Troubleshooting Inadequate System Resources error in ClickHouse


Troubleshooting “Inadequate System Resources” errors in ClickHouse often involves dealing with settings like max_memory_usage and max_bytes_before_external_group_by. These settings are crucial for managing memory usage, especially in environments where resources are limited or when handling large datasets. Here’s a guide to help you troubleshoot and tune these settings effectively.

Runbook to troubleshoot inadequate system resources error in ClickHouse

(1) Understanding Key Settings

  1. max_memory_usage: This setting limits the maximum amount of RAM that a query can use. If a query exceeds this limit, ClickHouse will throw an out-of-memory (OOM) error.
  2. max_bytes_before_external_group_by: This setting specifies the maximum amount of memory that can be used for GROUP BY operations before ClickHouse starts to write data to temporary files on disk. Using disk space for large GROUP BY operations helps in reducing the memory footprint.

(2) Troubleshooting Steps

  1. Identify the Error: Confirm that the errors are related to memory usage. Look for error codes 241 or 242, indicating that a query has exceeded the memory limits.
  2. Monitor System Resources: Use tools like htop, vmstat, or ClickHouse’s system metrics to monitor memory usage. This can help you understand if the errors are due to overall system resource limitations or specific to certain queries.
  3. Analyze Query Patterns: Identify which queries are causing the resource issues. Long-running queries, complex joins, or large GROUP BY operations are often the culprits.

(3) Tuning Recommendations

  1. max_memory_usage:
    • Increase it cautiously: If your system has enough RAM, you can increase this setting to allow queries to use more memory. However, be careful not to set it too high, as it could lead to system-level OOM issues.
    • Set at the user or query level: You can set different limits for different users or even override this setting at the query level for greater flexibility.
  2. max_bytes_before_external_group_by:
    • Find the right balance: Setting this too low might result in excessive disk I/O, slowing down your queries. Setting it too high can lead to memory issues.
    • Consider disk speed: If you have fast SSDs, relying more on disk-based operations might be more feasible.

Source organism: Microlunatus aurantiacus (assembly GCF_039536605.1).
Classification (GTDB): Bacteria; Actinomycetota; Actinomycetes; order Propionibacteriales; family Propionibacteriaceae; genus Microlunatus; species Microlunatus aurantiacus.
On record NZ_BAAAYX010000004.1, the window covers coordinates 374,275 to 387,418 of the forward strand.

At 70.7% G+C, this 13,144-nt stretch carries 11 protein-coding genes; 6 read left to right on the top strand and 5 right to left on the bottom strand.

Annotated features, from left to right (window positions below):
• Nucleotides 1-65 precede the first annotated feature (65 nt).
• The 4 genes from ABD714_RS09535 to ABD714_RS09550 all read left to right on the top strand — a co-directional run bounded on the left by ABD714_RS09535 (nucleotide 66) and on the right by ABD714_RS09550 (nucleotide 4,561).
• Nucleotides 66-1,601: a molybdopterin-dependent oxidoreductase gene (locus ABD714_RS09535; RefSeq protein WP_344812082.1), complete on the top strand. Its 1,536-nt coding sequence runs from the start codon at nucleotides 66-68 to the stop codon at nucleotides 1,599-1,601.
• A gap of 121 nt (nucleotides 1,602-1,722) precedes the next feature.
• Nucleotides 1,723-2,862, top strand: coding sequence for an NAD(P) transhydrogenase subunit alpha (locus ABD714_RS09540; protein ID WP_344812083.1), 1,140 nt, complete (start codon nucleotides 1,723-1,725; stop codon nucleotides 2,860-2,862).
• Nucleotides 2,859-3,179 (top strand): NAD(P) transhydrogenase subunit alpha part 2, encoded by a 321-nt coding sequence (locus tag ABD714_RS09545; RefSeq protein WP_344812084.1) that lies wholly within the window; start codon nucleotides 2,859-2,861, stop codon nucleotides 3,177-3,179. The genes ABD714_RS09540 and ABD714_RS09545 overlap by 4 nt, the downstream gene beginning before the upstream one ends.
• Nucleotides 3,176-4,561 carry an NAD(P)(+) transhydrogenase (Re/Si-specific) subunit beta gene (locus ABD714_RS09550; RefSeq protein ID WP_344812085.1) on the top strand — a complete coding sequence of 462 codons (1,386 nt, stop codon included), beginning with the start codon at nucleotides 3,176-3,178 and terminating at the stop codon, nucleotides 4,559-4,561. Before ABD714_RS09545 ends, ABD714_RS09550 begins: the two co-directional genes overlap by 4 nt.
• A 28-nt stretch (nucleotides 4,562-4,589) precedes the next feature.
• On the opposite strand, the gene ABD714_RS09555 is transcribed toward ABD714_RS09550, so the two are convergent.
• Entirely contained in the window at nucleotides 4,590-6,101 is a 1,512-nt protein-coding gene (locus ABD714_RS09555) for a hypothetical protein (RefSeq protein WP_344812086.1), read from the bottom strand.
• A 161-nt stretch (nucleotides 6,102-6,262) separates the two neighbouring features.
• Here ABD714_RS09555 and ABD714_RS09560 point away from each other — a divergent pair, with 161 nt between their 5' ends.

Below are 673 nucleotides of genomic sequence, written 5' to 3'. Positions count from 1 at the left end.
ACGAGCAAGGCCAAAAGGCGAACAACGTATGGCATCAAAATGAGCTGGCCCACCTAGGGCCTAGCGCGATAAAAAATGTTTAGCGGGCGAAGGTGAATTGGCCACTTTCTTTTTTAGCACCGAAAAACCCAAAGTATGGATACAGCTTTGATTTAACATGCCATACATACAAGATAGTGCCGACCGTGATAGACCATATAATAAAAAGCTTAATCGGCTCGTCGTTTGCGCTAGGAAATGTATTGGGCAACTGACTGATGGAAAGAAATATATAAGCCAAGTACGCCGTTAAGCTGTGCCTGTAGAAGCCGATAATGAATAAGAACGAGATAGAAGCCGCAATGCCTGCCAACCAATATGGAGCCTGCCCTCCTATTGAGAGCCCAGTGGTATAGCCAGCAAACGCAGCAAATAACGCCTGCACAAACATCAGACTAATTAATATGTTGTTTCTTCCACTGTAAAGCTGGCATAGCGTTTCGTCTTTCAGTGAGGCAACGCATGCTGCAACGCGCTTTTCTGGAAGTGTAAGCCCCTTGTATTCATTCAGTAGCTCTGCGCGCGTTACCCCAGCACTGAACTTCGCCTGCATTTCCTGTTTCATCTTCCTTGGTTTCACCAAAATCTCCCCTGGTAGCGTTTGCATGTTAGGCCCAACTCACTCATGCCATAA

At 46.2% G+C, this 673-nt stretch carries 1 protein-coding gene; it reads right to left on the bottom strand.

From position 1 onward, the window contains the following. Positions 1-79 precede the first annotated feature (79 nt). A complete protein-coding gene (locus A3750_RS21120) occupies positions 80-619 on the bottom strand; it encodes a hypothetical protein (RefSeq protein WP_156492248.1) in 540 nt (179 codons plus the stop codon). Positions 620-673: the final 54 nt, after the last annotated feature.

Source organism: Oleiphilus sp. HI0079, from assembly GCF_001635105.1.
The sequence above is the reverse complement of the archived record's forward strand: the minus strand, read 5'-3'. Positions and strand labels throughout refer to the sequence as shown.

(4) General Tips

  • Scale Up or Optimize: If you’re consistently hitting resource limits, consider scaling up your server or optimizing your schema and queries for better performance.
  • Use Resource Pools: Resource pools in ClickHouse allow you to allocate specific resources to different types of queries or users.
  • Regular Updates: Ensure ClickHouse is up to date, as newer versions often come with performance improvements and bug fixes.

(5) Applying Changes

  • Test in a Staging Environment: Before applying changes in production, test them in a staging environment to understand their impact.
  • Gradual Changes: Make changes incrementally and monitor their impact. Sudden changes in configuration can have unintended side effects.
  • Documentation and Community: Refer to the ClickHouse documentation for detailed information on each setting and consider engaging with the ClickHouse community for shared experiences and best practices.


Remember, managing system resources in ClickHouse is a balance between memory usage, disk I/O, and query performance. It’s important to understand the workload and resource availability of your specific environment to make informed decisions.

To learn more about troubleshooting & tuning memory in ClickHouse, do consider reading the following articles:

About Shiv Iyer 225 Articles
Open Source Database Systems Engineer with a deep understanding of Optimizer Internals, Performance Engineering, Scalability and Data SRE. Shiv currently is the Founder, Investor, Board Member and CEO of multiple Database Systems Infrastructure Operations companies in the Transaction Processing Computing and ColumnStores ecosystem. He is also a frequent speaker in open source software conferences globally.